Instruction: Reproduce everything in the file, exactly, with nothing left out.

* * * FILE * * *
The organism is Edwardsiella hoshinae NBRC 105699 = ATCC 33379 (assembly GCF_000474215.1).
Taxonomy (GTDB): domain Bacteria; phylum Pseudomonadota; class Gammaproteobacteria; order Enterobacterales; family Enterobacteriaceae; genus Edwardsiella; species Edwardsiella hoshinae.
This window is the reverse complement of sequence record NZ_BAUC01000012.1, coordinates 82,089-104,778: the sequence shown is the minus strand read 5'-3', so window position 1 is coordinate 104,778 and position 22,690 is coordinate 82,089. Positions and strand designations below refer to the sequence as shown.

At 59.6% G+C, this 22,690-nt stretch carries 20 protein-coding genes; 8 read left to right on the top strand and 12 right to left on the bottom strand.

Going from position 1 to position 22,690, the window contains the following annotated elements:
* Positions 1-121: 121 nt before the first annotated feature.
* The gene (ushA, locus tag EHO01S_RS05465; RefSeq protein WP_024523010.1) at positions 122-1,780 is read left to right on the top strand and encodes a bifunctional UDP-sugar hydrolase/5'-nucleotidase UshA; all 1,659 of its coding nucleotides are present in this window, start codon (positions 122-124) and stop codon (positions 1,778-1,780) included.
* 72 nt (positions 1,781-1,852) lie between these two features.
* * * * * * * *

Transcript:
The organism is Edwardsiella hoshinae NBRC 105699 = ATCC 33379 (assembly GCF_000474215.1).
Taxonomy (GTDB): domain Bacteria; phylum Pseudomonadota; class Gammaproteobacteria; order Enterobacterales; family Enterobacteriaceae; genus Edwardsiella; species Edwardsiella hoshinae.
This window is the reverse complement of sequence record NZ_BAUC01000012.1, coordinates 82,089-104,778: the sequence shown is the minus strand read 5'-3', so window position 1 is coordinate 104,778 and position 22,690 is coordinate 82,089. Positions and strand designations below refer to the sequence as shown.

At 59.6% G+C, this 22,690-nt stretch carries 20 protein-coding genes; 8 read left to right on the top strand and 12 right to left on the bottom strand.

Going from position 1 to position 22,690, the window contains the following annotated elements:
* Positions 1-121: 121 nt before the first annotated feature.
* The gene (ushA, locus tag EHO01S_RS05465; RefSeq protein WP_024523010.1) at positions 122-1,780 is read left to right on the top strand and encodes a bifunctional UDP-sugar hydrolase/5'-nucleotidase UshA; all 1,659 of its coding nucleotides are present in this window, start codon (positions 122-124) and stop codon (positions 1,778-1,780) included.
* 72 nt (positions 1,781-1,852) lie between these two features.